“Art takes nature as its model.” – Aristotle
A few weeks ago I was doing my usual morning garden walk – checking on plants, looking for pests, and making decisions about watering – when I noticed these really cool looking beetle larvae munching on a horsenettle that was growing up between my garden beds.
I didn’t know what they were at the time, but took a photo and sent it to my friend, Steve, who promptly identified it as a False Potato Beetle (Leptinotarsa juncta).
This week, Steve’s wonderful wife, Laurie, a remarkably gifted quilter, turned that false potato beetle image into a fantastic work of art – in the form of a potholder for me!
False potato beetles really are potato beetles, so I’m not sure where the “false” part of the name came from, except perhaps to distinguish them from their more destructive relatives, the Colorado Potato Beetle (Leptinotarsa decimlineata), which I thought I had seen earlier in the summer on one of my eggplants.
Turns out, the eggs and adult beetle I had seen earlier in the season probably were the False Potato Beetle and not the Colorado beetle. The False potato beetle lays fewer eggs per leaf and the adult has a brown strip down the middle of its back and in the middle of each wing covering – as opposed to all black stripes on the Colorado potato beetle’s wing coverings – see the differences below.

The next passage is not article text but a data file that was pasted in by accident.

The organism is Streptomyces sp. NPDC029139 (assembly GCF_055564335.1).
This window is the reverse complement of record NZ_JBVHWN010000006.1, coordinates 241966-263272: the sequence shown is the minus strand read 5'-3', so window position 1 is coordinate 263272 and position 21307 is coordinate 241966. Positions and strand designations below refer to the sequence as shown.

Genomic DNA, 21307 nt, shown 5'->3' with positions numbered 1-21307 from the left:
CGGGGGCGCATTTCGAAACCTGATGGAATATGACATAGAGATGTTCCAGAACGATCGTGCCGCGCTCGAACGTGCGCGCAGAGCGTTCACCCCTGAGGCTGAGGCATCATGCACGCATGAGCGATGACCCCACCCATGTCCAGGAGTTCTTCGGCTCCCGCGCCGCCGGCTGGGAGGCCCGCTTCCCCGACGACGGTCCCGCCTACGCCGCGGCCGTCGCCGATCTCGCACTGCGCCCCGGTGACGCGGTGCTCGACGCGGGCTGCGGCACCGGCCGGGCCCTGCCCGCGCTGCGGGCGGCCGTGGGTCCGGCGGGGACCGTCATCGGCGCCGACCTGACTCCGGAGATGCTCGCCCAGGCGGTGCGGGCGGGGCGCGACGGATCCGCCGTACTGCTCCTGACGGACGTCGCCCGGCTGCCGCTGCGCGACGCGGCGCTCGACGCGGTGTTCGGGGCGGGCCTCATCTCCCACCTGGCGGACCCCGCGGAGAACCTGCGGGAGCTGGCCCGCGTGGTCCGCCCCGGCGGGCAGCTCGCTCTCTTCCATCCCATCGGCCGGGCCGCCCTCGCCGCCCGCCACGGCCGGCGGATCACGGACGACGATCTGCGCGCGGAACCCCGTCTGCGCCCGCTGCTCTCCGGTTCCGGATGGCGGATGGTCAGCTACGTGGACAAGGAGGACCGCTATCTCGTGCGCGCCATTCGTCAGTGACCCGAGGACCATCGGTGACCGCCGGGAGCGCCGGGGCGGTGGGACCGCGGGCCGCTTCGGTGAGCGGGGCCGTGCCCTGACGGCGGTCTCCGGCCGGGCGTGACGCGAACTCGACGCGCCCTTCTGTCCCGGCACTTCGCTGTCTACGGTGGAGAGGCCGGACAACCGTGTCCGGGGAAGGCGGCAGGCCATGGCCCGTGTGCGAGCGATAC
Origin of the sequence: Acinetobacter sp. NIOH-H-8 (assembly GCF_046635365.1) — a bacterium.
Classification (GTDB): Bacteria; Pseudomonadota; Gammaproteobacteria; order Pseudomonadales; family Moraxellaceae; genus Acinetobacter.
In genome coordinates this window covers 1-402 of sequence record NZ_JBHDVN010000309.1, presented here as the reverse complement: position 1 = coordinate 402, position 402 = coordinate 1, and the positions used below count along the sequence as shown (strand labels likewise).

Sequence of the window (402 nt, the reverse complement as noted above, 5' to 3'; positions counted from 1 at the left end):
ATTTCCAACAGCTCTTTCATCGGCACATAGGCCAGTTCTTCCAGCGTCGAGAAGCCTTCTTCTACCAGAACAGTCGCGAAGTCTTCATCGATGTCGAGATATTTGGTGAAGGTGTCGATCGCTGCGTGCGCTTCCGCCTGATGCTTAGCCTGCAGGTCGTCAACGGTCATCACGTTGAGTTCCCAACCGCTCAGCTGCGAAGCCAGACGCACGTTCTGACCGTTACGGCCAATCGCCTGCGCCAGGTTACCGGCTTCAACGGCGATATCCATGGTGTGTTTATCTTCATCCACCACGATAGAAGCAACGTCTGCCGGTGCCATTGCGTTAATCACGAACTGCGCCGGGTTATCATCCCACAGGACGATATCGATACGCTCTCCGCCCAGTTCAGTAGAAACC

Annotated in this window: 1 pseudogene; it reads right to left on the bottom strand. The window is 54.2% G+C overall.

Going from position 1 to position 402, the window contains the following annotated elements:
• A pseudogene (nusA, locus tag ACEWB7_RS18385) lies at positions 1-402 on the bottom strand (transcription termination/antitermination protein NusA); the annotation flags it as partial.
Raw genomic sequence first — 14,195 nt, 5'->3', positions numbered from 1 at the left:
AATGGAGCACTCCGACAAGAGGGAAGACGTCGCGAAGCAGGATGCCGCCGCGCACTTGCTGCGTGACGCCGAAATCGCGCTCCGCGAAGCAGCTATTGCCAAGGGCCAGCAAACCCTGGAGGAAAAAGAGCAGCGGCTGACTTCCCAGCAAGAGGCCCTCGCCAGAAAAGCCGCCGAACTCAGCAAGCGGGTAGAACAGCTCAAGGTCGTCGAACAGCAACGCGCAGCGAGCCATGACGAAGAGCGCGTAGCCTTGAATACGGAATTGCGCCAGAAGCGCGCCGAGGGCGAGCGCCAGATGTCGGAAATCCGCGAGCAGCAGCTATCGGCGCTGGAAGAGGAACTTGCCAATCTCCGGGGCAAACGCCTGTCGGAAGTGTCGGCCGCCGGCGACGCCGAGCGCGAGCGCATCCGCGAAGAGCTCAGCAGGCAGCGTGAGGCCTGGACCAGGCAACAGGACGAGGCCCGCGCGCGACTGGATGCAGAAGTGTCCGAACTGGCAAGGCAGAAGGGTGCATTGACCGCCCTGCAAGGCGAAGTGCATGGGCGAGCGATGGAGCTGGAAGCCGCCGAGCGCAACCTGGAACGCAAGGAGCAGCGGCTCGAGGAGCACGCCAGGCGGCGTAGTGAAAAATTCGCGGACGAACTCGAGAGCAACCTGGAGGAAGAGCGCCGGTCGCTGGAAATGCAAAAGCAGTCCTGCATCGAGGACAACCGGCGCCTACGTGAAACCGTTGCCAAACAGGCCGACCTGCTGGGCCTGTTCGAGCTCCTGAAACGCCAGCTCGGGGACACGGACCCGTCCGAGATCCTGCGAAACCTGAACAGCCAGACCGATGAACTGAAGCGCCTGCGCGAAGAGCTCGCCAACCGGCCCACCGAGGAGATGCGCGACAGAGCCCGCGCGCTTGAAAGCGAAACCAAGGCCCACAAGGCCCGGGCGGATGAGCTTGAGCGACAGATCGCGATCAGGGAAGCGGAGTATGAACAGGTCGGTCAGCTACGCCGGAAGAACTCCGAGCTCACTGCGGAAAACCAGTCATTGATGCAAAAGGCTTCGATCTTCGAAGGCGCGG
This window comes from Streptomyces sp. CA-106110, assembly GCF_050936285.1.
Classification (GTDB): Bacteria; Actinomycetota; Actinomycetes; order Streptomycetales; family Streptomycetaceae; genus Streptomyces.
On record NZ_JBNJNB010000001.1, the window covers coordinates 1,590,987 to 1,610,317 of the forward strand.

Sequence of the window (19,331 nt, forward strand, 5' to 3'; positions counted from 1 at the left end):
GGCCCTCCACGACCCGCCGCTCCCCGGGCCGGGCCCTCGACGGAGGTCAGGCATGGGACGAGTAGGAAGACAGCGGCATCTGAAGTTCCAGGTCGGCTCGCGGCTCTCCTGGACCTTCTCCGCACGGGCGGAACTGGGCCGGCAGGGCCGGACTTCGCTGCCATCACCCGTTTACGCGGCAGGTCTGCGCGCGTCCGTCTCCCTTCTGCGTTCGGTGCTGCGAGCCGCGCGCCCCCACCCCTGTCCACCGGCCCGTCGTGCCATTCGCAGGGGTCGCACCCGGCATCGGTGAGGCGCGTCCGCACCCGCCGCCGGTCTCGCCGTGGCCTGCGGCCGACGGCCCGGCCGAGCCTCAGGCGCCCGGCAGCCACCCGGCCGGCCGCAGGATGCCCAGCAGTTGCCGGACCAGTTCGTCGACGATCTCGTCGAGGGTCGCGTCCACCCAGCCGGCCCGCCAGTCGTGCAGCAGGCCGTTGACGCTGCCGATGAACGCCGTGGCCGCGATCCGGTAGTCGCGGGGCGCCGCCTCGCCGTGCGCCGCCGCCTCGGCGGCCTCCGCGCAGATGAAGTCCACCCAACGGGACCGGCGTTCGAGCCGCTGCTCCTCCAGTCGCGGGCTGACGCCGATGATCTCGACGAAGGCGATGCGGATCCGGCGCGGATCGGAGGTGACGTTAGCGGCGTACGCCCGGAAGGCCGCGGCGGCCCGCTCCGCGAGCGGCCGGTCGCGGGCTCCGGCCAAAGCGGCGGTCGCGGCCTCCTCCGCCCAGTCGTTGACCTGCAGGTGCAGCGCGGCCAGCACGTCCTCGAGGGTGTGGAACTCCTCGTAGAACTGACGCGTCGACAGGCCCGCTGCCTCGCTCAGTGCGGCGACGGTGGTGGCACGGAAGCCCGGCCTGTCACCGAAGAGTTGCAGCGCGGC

While Colorado potato beetles are considered to be serious pests, the False Potato Beetle is much less likely to cause major damage to gardens and crops. Apparently part of the reason is because it likes to munch on plants other than potatoes. They like horse nettle, ground cherry, and bittersweet, as well as potatoes and other nightshades like eggplants!
The beetle larvae I found probably had emerged from eggs that were laid on the underside of that horsenettle leaf. Similar to caterpillars, the beetles go through four instars or stages of development as they grow. It takes them about 21 days to become a mature larva. Then they drop to the ground and pupate in the soil for about 10 days, emerging as adults. The adults also feed on the leaves of preferred plants, and then overwinter in the ground.
Laurie, the quilter, was so inspired by the pattern on this false potato beetle that she not only made me a potholder, but she also designed a beautiful apron for herself. Keep your eyes on nature – you never know when it will inspire you to do something creative!